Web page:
The universe really threw me a curveball back in 2005 when Hurricane Katrina destroyed both my apartment and my place of employment. I knew it would be a long time before New Orleans recovered, so I hit the road for Atlanta with only a duffle bag full of clothes and my faithful mini-dachshund, Pea. The trip was a leap of faith. I didn’t know anyone in Atlanta, and had no idea what the future would hold for us. But Pea was optimistic. Due to our limited resources I began looking for a job on the very day I arrived.
I will never forget the first time I walked into The Vortex on Peachtree Street. My attention was quickly captured by two hot girls dancing in a go-go cage. They were helping raise money for victims of the hurricane. And when they flashed their titties, I was pretty sure that I’d found my new home. I instantly filled-out an application and left it with the bartender. Before I was even one block away, I got a phone call from the manager. I turned around, went back in for an interview, and was hired on the spot. I think the go-go girls may have put in a good word for me.
In my mind it seems like that all happened yesterday, but the truth is I recently celebrated my 13th anniversary at The Vortex. Many anniversaries have come and gone over the years without me giving them much thought. But for some reason this one gave me pause. The reality is very few people stay at any job for 13 years these days, especially in the service industry. So what is it about this place and these people that is so special? I recall a conversation I had with one of the owners about why he and his siblings originally opened the bar. He said, “We wanted to create a fun place for people to hang out with their friends and family. What we didn’t anticipate is that our staff, and our regulars, would literally become an extended family – even if a slightly dysfunctional one.”
Working in a bar is not always glamorous. In fact, it’s often made up of long stretches on your feet with no breaks. But I’m not complaining, because I know just how much I have to be thankful for. The Vortex has given me the freedom, and the means, to create an amazing life for myself. Over the years, I’ve partied like a rockstar, attended countless concerts, met celebrities and traveled to all sorts of exotic places. I’ve been involved in photo-shoots, co-hosted a podcast and even helped film a pilot for a reality TV show. I’ve been able to buy a house, cars and a condo, and most importantly, I’ve been able to keep all my dogs living the lifestyle to which they have become accustomed.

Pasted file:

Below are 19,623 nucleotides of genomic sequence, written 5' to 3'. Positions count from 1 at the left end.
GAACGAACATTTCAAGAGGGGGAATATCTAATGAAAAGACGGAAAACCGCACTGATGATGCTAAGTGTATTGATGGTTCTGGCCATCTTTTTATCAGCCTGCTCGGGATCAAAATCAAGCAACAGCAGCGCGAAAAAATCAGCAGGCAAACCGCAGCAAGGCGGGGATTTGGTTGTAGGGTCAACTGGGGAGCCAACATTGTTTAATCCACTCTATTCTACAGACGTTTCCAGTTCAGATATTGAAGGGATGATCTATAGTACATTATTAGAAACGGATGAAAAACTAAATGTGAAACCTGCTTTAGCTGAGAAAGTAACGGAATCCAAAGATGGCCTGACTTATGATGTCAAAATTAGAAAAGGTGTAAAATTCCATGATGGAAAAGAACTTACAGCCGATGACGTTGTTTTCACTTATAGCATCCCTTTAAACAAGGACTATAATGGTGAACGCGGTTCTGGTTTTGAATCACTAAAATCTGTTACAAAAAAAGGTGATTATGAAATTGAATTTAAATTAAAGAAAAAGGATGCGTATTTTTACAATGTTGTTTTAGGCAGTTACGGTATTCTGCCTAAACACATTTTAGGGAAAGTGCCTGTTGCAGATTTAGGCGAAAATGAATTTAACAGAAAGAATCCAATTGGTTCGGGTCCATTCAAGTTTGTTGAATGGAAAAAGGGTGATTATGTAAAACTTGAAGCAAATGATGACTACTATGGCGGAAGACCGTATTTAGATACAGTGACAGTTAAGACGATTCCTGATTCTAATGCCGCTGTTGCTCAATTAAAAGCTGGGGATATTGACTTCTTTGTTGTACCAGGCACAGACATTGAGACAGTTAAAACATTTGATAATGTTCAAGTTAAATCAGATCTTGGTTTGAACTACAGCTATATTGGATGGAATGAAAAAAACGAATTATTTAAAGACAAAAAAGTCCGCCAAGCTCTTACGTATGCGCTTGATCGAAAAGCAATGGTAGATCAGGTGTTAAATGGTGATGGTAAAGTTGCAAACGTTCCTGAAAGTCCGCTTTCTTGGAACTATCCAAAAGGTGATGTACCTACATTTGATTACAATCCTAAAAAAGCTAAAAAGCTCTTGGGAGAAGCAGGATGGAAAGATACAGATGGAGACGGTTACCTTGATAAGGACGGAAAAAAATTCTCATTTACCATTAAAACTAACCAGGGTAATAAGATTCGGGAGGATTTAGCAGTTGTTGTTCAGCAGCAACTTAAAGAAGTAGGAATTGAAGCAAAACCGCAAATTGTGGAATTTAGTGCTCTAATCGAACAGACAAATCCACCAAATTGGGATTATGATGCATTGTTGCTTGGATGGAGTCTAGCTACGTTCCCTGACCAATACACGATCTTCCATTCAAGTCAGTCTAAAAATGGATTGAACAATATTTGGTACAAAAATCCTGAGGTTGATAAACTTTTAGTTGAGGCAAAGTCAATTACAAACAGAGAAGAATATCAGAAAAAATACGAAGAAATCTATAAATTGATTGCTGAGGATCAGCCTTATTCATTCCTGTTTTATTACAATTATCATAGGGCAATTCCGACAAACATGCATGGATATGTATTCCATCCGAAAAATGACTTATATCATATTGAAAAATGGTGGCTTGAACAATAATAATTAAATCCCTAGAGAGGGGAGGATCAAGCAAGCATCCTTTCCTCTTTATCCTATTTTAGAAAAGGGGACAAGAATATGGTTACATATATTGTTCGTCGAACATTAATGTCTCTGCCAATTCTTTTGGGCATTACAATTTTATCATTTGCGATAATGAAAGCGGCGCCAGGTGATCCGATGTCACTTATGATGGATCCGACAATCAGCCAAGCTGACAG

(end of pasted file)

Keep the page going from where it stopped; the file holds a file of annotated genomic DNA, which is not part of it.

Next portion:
In addition to those wonderful opportunities, I remain mindful of the fact that many of the people I’ve met along the way are a big part of what has made my life so sweet. I’ve been to countless weddings, funerals, back yard barbecues and holiday celebrations with these fine folks. I have even collected a bunch of surrogate nieces and nephews over the years. I have received so much love in my life from this band of misfits that I can say without a doubt, they have truly become my extended family, even when they get scattered around the world.
With my lengthy employment, the sad fact is that sometimes these people leave us. On the night before my 13th anniversary I had a very vivid dream. I was working behind the bar and there was Barney, a longtime regular of mine who had passed away about the same time last year. He was sitting at his usual spot, drinking his usual Budweiser and giving me a great big shit-eating grin, as if to say, “yeah, I may be gone, but we both know this is where I really belong.” Damn right you do, Barney. And the same goes for me and all of my Vortex family.